May 29, 2020 — As states begin to re-open as the number of COVID-19 patients declines, 40 percent of Americans still view going to the hospital as a risky behavior – even more than going to the hair salon, a concert or the beach. This was according to a new national survey released today by the Society for Cardiovascular Angiography and Intervention (SCAI). The survey findings confirm a growing concern among doctors and hospitals, that people are more afraid of contracting COVID-19 (SARS-CoV-2) than seeking care for serious medical emergencies like a heart attack or stroke.
This data comes during a time when hospitals nationwide are seeing up to a 60 percent reduction in admissions for heart attacks, and according to the American College of Emergency Physicians, emergency room volumes are down by up to 50 percent, underscoring fears in the medical community of the dangerous, and potentially fatal, effects of COVID-19. These fears are also backed by a recent study showing a 38 percent drop in patients being treated with a life-threatening ST-elevated myocardial infarction (STEMI) heart attacks.
The American Collage of Cardiology (ACC) warned on this trend in mid-April, when it began an outreach effort to patients and to the media to tell people it is OK to go to the hospitals. The ACC said statistics for emergency rooms (ER) visits showed major drops in heart attack, stroke amid the COVID-19 pandemic. Read the article.
Heart disease is the number one killer of Americans each year, responsible for one in four deaths. Yet, a new nationally-representative study, conducted by SCAI with Definition 6, found more than 50 percent of Americans are more afraid of contracting COVID-19 than experiencing a heart attack, and an alarming rate of people are avoiding care for medical emergencies because of it.
“The data that we are seeing from this survey is not just disturbing, it is a clear sign that Americans may be in for a dangerous third wave of complications, and even fatalities, from delaying cardiac care during the time of this pandemic,” said Cindy Grines, M.D., MSCAI, SCAI president, and chief scientific officer, Northside Cardiovascular Institute in Atlanta. “While there is still much we don’t know about COVID-19, we do know that when it comes to heart attacks or strokes, getting to the hospital quickly and receiving immediate care is the only safe course of action. Time to treatment helps ensure the best possible patient outcomes.”
To help combat these fears and reverse the trend that’s emerged since stay-at-home orders have been put in place, SCAI wants to educate and empower people that even in this COVID-19 environment, seconds still count when it comes to their heart health. The Seconds Count Campaign is designed to help Americans remember the signs of a heart attack or stroke, and remind people that in the event of a cardiac emergency, seconds count when it comes to receiving life-saving care.
“Cardiovascular disease is not hiding out in self-isolation waiting until it’s safe to strike,” said Kirk N. Garratt, M.D., MSc, MSCAI, medical director, Center for Heart and Vascular Health, Christiana Care Health System in Newark, Del., and SCAI past president. “Now more than ever, we need to make sure people at risk, and their loved ones, know the signs of a heart attack or stroke and understand the need to get to the hospital quickly. Fear of COVID-19 can also be fatal. Delaying care results in more serious heart damage and even death. Our hospitals are ready to give the right cardiac care – safely.”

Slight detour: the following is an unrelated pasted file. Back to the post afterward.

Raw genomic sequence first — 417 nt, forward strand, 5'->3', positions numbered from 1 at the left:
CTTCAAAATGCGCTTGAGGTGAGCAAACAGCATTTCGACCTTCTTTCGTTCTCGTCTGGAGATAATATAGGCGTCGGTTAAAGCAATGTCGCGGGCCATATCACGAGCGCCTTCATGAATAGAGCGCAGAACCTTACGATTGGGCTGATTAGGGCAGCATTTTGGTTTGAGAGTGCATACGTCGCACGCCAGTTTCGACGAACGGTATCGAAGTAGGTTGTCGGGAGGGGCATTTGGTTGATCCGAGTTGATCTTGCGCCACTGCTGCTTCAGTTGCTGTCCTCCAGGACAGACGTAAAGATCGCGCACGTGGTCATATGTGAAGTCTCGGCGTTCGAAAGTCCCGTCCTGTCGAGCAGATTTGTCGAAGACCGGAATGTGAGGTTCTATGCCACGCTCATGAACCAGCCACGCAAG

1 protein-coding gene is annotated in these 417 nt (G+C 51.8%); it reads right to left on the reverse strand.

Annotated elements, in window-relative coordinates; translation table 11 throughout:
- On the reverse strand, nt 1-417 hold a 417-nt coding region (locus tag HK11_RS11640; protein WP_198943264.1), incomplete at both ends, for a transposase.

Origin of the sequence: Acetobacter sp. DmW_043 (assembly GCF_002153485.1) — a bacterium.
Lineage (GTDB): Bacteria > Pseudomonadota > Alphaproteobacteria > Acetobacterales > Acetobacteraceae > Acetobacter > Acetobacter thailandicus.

Key Survey Highlights Showing Patient Fear of Going to Hospitals Amid COVID-19:
• As states start to open up, more than one-third of Americans (36 percent) consider going to the hospital to be one of the riskiest behaviors to take part in compared to going to a hair salon (27 percent) or going to the beach (16 percent).
• 61 percent of respondents think they are either somewhat likely or very likely to acquire COVID-19 in a hospital
Half of respondents are more afraid of contracting COVID-19 than experiencing a heart attack or stroke.
• Nearly 60 percent of respondents are more afraid of a family member or loved contracting COVID-19 than experiencing a heart attack or stroke.
• When asked which are you more afraid of, contracting COVID-19, experiencing a heart attack or experiencing a stroke – twice as many people over the age of 60 are more afraid of contracting COVID-19 (52 percent) than they are of experiencing a heart attack (23 percent) or stroke (25 percent).
Hospital Safeguards Are in Place to Prevent COVID-19 Infections
SCAI is urging people who have an urgent or emergency medical situation to not put it off. The society said hospitals have processes and safety measures in place to keep you separate from COVID-19 patients. These include:
• Checking temperatures;
• Requiring masks;
• Limiting number of visitors, and;
• Practicing social distancing in waiting rooms, exam rooms and emergency rooms.
SCAI’s Seconds Still Count survey included 1,068 responses from a nationally representative sample over age 30. The confidence level for the survey is 95% with a margin of error of ±3.06.
SCAI is a 5,000-member professional organization representing invasive and interventional cardiologists in approximately 75 nations. SCAI's mission is to promote excellence in invasive/interventional cardiovascular medicine through physician education and representation, and advancement of quality standards to enhance patient care.
For more information: www.secondscount.org
Missing STEMI Cases During COVID-19 Content:
VIDEO: Where Have all the STEMI Cases Gone Amid COVID-19? — Interview witrh Thomas Maddox, M.D.
VIDEO: Impact of COVID-19 on the Interventional Cardiology Program at Henry Ford Hospital — Interview with William O’Neill, M.D.